# Maximal number of vectors in vector space

The vector space $V(n,d)$ has dimension $n$ and the vector coordinates are from set $\Sigma$.

$d:=|\Sigma|$

How many vectors can the vector space contain? Why?

• What do you mean by : how many vectors can the vector space contain. Are you asking about the no of elements in the basis! If not i think your question doesn't make any sense.
– anonymous
Oct 10, 2010 at 16:05
• @Chandru1: You are right, I edited the question. Oct 10, 2010 at 16:08
• Do you know what is Dimension of a vector space?
– anonymous
Oct 10, 2010 at 16:12
• @Chandru1: Sorry, I was a bit confused. The dimension itself is obviously the number of vectors in the basis. I rollbacked to my original question. Can you please explain the reason why the question doesn't make sense? The vector space has dimension $n$ and only $d$ possible vector coordinates, it should be possible to count the maximal number of vectors in vector space like that. Oct 10, 2010 at 16:18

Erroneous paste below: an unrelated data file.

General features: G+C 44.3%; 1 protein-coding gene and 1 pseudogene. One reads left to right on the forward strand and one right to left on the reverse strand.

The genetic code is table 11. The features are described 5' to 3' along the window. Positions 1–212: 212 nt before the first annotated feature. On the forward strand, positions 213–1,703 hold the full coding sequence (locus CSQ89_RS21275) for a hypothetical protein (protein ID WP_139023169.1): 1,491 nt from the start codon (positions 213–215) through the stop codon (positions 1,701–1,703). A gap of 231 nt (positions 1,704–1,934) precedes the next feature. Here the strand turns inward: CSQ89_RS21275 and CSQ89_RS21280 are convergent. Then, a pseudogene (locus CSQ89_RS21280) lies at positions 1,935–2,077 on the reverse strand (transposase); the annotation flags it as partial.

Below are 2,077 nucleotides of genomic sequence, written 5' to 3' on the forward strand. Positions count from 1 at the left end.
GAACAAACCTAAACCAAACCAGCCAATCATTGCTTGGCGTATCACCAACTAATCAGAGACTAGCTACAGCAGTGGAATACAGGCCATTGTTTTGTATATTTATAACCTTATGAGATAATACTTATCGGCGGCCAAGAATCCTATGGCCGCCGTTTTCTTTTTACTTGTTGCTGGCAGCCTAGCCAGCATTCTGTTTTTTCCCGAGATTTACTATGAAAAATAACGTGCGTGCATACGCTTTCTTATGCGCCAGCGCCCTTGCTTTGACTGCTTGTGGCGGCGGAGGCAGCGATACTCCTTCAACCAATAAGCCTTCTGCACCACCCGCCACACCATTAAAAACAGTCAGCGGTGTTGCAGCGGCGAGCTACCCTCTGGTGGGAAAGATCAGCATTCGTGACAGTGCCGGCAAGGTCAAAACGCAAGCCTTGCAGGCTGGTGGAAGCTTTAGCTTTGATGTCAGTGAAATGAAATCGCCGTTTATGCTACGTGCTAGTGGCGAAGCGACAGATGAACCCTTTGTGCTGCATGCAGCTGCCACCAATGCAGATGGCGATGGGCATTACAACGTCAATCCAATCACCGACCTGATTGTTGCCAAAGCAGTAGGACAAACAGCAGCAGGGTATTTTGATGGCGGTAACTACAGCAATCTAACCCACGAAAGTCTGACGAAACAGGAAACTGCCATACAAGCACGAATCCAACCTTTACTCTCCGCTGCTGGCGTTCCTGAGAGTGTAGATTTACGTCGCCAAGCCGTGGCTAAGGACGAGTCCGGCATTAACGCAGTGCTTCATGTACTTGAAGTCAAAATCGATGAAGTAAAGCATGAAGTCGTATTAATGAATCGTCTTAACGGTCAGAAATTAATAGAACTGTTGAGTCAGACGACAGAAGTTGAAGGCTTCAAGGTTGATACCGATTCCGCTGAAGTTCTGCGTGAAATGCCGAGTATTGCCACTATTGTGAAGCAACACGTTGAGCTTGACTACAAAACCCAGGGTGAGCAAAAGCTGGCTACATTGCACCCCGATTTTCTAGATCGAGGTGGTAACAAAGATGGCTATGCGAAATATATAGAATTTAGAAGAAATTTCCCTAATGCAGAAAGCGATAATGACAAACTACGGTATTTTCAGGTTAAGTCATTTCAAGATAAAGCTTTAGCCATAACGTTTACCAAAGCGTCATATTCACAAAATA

• I don't understand. Is Sigma assumed to be a proper subset of the underlying field, or is it the underlying field itself? Oct 10, 2010 at 16:52

If $\rm V$ is an $\rm n$-dimensional vector space over a field $\rm F$ then it has cardinality $\rm |V| = |F|^n$ if both $\rm |F|$ and $\rm n$ are finite; otherwise $\rm |V| = n\:|F| = max(n,|F|)\:$, as follows from basic properties of cardinal arithmetic. For example, this implies that the dimension of $\mathbb R$ over $\mathbb Q\:$ is $\rm |\mathbb R| > |\mathbb Q| = |\mathbb N|\:$.